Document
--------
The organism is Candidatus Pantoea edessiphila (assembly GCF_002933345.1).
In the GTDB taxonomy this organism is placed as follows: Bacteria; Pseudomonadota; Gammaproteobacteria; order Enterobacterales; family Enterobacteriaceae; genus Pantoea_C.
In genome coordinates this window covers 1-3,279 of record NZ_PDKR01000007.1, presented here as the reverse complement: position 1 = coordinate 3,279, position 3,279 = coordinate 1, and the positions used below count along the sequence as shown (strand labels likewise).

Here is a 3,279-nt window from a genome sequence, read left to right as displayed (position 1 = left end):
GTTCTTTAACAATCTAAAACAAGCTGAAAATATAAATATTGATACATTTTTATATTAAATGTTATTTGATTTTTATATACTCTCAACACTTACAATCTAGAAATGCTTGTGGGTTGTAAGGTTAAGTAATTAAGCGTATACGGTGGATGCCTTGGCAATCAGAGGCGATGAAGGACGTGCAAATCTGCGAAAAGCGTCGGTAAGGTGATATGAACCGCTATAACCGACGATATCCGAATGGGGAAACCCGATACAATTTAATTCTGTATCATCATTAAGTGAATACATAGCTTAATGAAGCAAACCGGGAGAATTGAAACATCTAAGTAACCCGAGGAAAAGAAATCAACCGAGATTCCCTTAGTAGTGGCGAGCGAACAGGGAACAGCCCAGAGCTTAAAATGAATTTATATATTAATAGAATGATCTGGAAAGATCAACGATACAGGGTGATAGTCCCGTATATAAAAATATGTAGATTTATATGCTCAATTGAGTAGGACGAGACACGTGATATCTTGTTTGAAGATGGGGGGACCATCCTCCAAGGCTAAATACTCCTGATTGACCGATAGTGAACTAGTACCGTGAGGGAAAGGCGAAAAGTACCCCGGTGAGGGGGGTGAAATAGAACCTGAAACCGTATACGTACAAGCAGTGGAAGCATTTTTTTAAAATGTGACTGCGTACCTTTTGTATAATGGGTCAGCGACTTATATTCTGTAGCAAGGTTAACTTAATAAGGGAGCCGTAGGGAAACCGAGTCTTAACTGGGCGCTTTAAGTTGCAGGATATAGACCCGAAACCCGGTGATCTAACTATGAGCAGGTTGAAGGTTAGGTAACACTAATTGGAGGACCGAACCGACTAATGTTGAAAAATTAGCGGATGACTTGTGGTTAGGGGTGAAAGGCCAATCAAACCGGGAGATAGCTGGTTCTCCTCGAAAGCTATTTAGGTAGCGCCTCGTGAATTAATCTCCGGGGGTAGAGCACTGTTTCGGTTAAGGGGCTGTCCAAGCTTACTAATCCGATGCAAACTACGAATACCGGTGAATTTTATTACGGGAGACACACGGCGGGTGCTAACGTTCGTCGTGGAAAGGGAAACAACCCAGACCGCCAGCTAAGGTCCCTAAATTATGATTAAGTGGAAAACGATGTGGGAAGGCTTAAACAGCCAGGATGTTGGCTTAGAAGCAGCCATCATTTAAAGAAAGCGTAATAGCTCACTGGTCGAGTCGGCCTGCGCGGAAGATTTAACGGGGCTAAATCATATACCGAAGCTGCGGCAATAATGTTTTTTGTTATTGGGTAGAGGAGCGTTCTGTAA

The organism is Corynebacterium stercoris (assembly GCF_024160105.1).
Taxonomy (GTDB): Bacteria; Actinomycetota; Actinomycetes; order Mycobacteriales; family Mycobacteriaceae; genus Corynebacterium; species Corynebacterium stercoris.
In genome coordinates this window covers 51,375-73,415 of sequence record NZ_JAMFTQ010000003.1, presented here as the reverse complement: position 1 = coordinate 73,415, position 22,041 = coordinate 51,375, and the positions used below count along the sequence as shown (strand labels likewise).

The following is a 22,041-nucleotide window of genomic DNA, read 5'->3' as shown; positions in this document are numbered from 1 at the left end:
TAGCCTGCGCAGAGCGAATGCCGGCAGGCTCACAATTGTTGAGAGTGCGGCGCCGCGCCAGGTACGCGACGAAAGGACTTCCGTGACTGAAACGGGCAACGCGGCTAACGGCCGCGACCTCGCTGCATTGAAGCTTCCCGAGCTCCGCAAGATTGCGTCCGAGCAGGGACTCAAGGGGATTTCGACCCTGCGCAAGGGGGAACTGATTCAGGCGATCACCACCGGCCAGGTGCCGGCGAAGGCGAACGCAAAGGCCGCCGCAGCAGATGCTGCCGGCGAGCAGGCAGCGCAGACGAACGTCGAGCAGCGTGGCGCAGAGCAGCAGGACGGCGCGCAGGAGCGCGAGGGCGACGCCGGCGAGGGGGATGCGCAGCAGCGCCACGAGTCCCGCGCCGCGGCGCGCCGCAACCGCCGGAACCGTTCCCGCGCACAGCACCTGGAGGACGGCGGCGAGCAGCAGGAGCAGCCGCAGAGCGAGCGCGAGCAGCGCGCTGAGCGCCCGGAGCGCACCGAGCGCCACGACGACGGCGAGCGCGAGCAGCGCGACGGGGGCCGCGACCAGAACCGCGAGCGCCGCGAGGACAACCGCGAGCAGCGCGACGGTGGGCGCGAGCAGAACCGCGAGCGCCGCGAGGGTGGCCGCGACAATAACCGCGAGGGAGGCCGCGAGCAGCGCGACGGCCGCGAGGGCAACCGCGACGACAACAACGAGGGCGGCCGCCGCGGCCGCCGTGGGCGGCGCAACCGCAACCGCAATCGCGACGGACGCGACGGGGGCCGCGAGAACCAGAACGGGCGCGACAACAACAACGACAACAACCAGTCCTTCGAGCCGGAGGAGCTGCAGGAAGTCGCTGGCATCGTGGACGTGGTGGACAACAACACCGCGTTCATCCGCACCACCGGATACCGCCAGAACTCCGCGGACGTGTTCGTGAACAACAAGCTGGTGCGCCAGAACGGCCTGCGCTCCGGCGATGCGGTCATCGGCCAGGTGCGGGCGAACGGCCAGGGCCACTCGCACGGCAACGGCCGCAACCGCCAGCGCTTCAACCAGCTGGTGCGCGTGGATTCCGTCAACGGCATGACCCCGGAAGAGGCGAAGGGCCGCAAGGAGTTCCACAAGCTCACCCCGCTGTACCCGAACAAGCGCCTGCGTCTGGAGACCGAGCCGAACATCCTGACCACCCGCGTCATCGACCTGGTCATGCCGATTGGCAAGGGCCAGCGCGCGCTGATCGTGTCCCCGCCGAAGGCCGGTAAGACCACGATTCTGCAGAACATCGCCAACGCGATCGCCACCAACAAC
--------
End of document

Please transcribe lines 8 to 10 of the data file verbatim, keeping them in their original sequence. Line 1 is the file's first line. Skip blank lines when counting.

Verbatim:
In genome coordinates this window covers 51,375-73,415 of sequence record NZ_JAMFTQ010000003.1, presented here as the reverse complement: position 1 = coordinate 73,415, position 22,041 = coordinate 51,375, and the positions used below count along the sequence as shown (strand labels likewise).

The following is a 22,041-nucleotide window of genomic DNA, read 5'->3' as shown; positions in this document are numbered from 1 at the left end:
TAGCCTGCGCAGAGCGAATGCCGGCAGGCTCACAATTGTTGAGAGTGCGGCGCCGCGCCAGGTACGCGACGAAAGGACTTCCGTGACTGAAACGGGCAACGCGGCTAACGGCCGCGACCTCGCTGCATTGAAGCTTCCCGAGCTCCGCAAGATTGCGTCCGAGCAGGGACTCAAGGGGATTTCGACCCTGCGCAAGGGGGAACTGATTCAGGCGATCACCACCGGCCAGGTGCCGGCGAAGGCGAACGCAAAGGCCGCCGCAGCAGATGCTGCCGGCGAGCAGGCAGCGCAGACGAACGTCGAGCAGCGTGGCGCAGAGCAGCAGGACGGCGCGCAGGAGCGCGAGGGCGACGCCGGCGAGGGGGATGCGCAGCAGCGCCACGAGTCCCGCGCCGCGGCGCGCCGCAACCGCCGGAACCGTTCCCGCGCACAGCACCTGGAGGACGGCGGCGAGCAGCAGGAGCAGCCGCAGAGCGAGCGCGAGCAGCGCGCTGAGCGCCCGGAGCGCACCGAGCGCCACGACGACGGCGAGCGCGAGCAGCGCGACGGGGGCCGCGACCAGAACCGCGAGCGCCGCGAGGACAACCGCGAGCAGCGCGACGGTGGGCGCGAGCAGAACCGCGAGCGCCGCGAGGGTGGCCGCGACAATAACCGCGAGGGAGGCCGCGAGCAGCGCGACGGCCGCGAGGGCAACCGCGACGACAACAACGAGGGCGGCCGCCGCGGCCGCCGTGGGCGGCGCAACCGCAACCGCAATCGCGACGGACGCGACGGGGGCCGCGAGAACCAGAACGGGCGCGACAACAACAACGACAACAACCAGTCCTTCGAGCCGGAGGAGCTGCAGGAAGTCGCTGGCATCGTGGACGTGGTGGACAACAACACCGCGTTCATCCGCACCACCGGATACCGCCAGAACTCCGCGGACGTGTTCGTGAACAACAAGCTGGTGCGCCAGAACGGCCTGCGCTCCGGCGATGCGGTCATCGGCCAGGTGCGGGCGAACGGCCAGGGCCACTCGCACGGCAACGGCCGCAACCGCCAGCGCTTCAACCAGCTGGTGCGCGTGGATTCCGTCAACGGCATGACCCCGGAAGAGGCGAAGGGCCGCAAGGAGTTCCACAAGCTCACCCCGCTGTACCCGAACAAGCGCCTGCGTCTGGAGACCGAGCCGAACATCCTGACCACCCGCGTCATCGACCTGGTCATGCCGATTGGCAAGGGCCAGCGCGCGCTGATCGTGTCCCCGCCGAAGGCCGGTAAGACCACGATTCTGCAGAACATCGCCAACGCGATCGCCACCAACAAC